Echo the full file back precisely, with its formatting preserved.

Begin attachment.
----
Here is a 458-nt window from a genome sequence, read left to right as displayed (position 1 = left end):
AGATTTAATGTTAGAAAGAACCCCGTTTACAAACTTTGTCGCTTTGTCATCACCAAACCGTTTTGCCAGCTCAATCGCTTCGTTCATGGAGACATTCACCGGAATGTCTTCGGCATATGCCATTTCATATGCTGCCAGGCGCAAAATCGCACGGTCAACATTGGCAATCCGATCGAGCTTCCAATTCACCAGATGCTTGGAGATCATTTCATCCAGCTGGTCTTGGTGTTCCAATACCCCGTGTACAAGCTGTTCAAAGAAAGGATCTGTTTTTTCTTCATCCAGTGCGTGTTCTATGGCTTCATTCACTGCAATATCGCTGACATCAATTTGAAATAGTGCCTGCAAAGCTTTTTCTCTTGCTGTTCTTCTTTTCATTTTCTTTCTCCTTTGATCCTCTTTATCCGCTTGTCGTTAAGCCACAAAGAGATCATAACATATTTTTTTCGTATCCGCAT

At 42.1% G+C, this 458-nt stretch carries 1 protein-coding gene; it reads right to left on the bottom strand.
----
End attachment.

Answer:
Here is a 458-nt window from a genome sequence, read left to right as displayed (position 1 = left end):
AGATTTAATGTTAGAAAGAACCCCGTTTACAAACTTTGTCGCTTTGTCATCACCAAACCGTTTTGCCAGCTCAATCGCTTCGTTCATGGAGACATTCACCGGAATGTCTTCGGCATATGCCATTTCATATGCTGCCAGGCGCAAAATCGCACGGTCAACATTGGCAATCCGATCGAGCTTCCAATTCACCAGATGCTTGGAGATCATTTCATCCAGCTGGTCTTGGTGTTCCAATACCCCGTGTACAAGCTGTTCAAAGAAAGGATCTGTTTTTTCTTCATCCAGTGCGTGTTCTATGGCTTCATTCACTGCAATATCGCTGACATCAATTTGAAATAGTGCCTGCAAAGCTTTTTCTCTTGCTGTTCTTCTTTTCATTTTCTTTCTCCTTTGATCCTCTTTATCCGCTTGTCGTTAAGCCACAAAGAGATCATAACATATTTTTTTCGTATCCGCAT

At 42.1% G+C, this 458-nt stretch carries 1 protein-coding gene; it reads right to left on the bottom strand.